The fats in breast milk are essential for baby’s brain development and absorption of fat-soluble vitamins. They are also a source of calories besides promoting the development of the brain and the nervous system. Making up only 4% of the breast milk, fats provide around 50% of the baby’s calorie intake. Fatty acids such as linoleic and linolenic help in the production of a substance called myelin that coats the nerves and helps in the transmission of messages through the nervous system.
The vitamin content of breast milk will depend on your vitamin intake as a mother. So, make sure your diet includes food that is rich in vitamins A, D, E, K, C, niacin, riboflavin, and pantothenic acid. Vitamins are what makes for healthy bones, skin, and eyes. They are also useful in preventing diseases like scurvy and rickets. In order to make sure you are not deficient in any of these vitamins, your doctor might suggest that you continue taking prenatal vitamins while breastfeeding. This is to make sure that the baby receives all the essential nutrients and to replenish the nutrients lost during childbirth in the mother’s body.
Lactose makes up around 40% of all the calories in breast milk and is the primary carbohydrate in human milk. It plays an important role in ridding the stomach of unhealthy bacteria and encouraging absorption of calcium, phosphorus, and magnesium.
Hormones in breast milk include prolactin, relaxin, endorphins, cortisol, leptin, oestrogen, progesterone, as well as thyroid hormones and growth factors. These are necessary to control metabolism, stress levels, pain, and blood pressure, among other things.
It is estimated that breast milk contains about 40 different enzymes. Some of these are helpful in breaking down fats to assist with digestion, while others boost immunity against germs and ailments. Lipase is an enzyme present in breast milk that helps break down fat so that babies can digest it easily.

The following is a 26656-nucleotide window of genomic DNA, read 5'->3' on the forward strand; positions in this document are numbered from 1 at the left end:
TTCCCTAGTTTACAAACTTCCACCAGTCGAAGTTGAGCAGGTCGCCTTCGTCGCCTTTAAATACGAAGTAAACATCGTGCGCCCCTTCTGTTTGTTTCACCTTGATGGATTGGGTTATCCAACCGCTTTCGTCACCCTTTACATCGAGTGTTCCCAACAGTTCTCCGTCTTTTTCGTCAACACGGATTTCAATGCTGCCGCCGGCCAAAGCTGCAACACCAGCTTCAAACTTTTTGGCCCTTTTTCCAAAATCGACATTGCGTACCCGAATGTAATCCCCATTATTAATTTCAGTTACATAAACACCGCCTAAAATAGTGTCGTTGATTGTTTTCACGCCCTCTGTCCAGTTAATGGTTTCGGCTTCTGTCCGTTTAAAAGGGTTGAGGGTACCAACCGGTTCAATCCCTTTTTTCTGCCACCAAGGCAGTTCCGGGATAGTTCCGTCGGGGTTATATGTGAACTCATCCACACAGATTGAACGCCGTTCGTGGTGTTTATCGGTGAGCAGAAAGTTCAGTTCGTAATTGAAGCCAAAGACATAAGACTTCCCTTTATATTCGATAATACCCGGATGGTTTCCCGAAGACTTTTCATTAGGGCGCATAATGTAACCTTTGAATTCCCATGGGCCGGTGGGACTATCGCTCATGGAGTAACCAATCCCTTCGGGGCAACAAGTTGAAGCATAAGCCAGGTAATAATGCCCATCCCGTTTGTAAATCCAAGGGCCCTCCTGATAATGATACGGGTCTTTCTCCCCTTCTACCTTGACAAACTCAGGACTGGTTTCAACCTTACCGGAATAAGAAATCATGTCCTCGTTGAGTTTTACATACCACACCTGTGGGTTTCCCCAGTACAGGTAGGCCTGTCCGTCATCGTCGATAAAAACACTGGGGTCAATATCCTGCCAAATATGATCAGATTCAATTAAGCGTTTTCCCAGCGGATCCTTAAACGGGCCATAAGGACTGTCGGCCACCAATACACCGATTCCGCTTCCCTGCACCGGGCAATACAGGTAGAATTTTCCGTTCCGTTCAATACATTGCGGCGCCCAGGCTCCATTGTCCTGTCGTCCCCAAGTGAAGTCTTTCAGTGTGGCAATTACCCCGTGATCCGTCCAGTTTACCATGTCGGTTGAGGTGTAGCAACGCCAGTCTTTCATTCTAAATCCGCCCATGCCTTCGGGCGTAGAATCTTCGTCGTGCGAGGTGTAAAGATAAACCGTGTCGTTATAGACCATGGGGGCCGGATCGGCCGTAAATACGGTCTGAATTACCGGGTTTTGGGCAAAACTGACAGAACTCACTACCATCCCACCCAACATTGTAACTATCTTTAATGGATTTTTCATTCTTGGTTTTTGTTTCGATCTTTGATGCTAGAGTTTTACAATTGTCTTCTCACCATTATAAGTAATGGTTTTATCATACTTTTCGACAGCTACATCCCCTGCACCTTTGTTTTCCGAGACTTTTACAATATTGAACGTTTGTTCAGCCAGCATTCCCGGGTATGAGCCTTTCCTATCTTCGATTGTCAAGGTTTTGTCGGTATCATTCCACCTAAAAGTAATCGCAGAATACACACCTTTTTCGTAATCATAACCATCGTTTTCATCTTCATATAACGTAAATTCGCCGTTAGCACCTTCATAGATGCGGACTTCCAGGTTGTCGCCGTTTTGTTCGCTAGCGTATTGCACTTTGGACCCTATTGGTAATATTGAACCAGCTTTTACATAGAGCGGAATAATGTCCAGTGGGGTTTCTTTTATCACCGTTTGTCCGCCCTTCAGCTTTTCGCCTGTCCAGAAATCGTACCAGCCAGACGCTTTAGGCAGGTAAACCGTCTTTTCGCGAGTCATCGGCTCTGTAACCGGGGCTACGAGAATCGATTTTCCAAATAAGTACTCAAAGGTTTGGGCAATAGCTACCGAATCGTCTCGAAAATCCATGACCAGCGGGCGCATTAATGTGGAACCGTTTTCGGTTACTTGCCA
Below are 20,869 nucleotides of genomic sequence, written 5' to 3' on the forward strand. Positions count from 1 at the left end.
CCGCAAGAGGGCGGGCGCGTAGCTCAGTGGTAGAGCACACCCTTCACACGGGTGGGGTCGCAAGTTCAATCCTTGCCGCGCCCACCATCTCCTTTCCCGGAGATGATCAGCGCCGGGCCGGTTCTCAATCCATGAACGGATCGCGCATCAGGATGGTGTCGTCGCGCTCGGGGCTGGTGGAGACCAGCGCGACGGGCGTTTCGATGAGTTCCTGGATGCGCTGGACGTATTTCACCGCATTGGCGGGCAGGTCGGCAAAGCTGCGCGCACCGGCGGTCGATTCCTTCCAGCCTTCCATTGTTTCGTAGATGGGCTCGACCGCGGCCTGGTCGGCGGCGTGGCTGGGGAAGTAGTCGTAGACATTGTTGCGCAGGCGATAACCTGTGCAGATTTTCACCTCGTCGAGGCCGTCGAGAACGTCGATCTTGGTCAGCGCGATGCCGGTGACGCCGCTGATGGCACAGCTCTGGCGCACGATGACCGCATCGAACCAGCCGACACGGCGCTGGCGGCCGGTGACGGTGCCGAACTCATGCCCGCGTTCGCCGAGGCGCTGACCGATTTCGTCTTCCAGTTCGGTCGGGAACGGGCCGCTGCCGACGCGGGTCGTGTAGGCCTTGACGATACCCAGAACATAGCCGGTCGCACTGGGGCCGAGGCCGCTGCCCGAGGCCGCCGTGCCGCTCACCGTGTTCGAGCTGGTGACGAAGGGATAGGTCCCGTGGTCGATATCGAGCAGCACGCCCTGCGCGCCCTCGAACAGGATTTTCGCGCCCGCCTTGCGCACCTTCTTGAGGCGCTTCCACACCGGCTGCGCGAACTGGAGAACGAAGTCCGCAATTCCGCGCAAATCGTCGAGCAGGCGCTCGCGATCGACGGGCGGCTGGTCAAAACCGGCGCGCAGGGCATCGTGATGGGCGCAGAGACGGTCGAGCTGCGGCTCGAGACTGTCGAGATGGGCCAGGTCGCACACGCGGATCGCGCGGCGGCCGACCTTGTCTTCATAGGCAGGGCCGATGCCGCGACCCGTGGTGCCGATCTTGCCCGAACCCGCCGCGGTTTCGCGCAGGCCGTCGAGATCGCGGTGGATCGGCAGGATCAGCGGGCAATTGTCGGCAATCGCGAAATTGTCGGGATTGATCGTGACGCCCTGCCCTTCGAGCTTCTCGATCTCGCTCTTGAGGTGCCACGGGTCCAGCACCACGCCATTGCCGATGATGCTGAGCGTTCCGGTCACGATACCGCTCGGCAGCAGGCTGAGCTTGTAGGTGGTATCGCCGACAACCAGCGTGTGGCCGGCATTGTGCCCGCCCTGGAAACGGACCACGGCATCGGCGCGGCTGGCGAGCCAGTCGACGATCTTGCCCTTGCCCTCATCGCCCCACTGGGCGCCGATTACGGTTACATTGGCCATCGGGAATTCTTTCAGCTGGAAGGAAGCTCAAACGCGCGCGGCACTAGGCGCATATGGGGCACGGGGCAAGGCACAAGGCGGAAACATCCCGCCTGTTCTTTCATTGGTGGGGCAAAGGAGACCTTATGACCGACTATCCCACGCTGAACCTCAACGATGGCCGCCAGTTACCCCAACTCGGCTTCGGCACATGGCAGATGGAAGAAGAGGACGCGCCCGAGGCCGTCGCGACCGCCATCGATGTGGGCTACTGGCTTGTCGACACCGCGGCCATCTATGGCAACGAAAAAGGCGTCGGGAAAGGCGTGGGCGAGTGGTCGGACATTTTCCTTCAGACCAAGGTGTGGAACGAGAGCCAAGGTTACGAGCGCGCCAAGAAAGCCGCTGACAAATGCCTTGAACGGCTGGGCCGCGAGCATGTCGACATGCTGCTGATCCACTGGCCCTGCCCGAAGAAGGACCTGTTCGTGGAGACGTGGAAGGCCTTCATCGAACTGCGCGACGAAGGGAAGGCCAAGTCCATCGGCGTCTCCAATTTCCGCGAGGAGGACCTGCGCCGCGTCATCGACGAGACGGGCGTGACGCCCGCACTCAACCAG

Minerals aid in the development of strong bones, while increasing the efficiency of red blood cells and ensuring proper nerve and muscle functions. Iron, zinc, calcium, sodium, magnesium, selenium, and chloride are some minerals found in breast milk.
Composition of Key Nutrients Found in Breast Milk
The composition of breast milk keeps varying depending on various factors such as the age of the child, the mother’s health, and the mother’s diet, to name a few. Water makes up around 90% of breast milk, and this is essential to keep the baby hydrated, control body temperature, provide lubrication for the joints, and protect organs.
Also, the composition of a mother’s milk differs throughout the day as well as during a feed. For instance, the foremilk or first milk expressed during a feed is intended to be thirst-quenching. The milk that comes later, known as the hindmilk is rich and full of creamy good fats for your baby. Here is a tabulation of the composition of some nutrients found in breast milk:
|Nutrient||Mean Value in Breast Milk (100 ml)|
|Vitamin A||60 mcg|
|Vitamin C||3.8 mg|
|Vitamin D||0.01 mcg|
Other Vital Components of Breast Milk
There are quite a few other substances that are a part of breast milk, and these are essential to your baby’s continued well-being. They are:
- Human Milk Oligosaccharides (HMOs)– A type of dietary fibre, these promote the growth of healthy bacteria in your baby’s stomach to help in digestion and regular bowel movements.
- Human Milk Microbiota– Breastmilk contains various types of bacteria. Some of these are found in the milk of all mothers, while others will be unique to you depending on your diet, immunity, environment, and lifestyle. When passed on to the baby, it will help them develop their own individual intestinal microbiota, which will then be useful in fighting off infections.
- Antibodies – Also known as immunoglobulins, this helps boost the baby’s immune system. Colostrum, also known as the first breast milk, is especially packed with anti-bodies.
Quite a few growth factors are also found in human milk, which is beneficial to the gut, the nervous system, blood, and the hormones that control metabolism. There are also plenty of other ingredients in breast milk that have not been identified yet.
Eating a healthy, nutritious diet when you’re pregnant and during the breastfeeding years will be beneficial to your health as well as that of your child. Ensure that your diet is a balanced one comprising of whole grains, legumes, fruits, vegetables, lean protein such as chicken, dairy products with low-fat content, and plenty of water.
If you are having problems getting your baby to latch on, then you can seek the help of a lactation consultant. Most women who are having difficulties grasping the technique of breastfeeding find that expert guidance is extremely useful. You can also consult your gynaecologist if you have other concerns or reach out to a paediatrician to get a better understanding of your child’s health.
Disclaimer: This information is just a guide and not a substitute for medical advice from a qualified professional.
Also Read: Engorged breasts – Things you need to know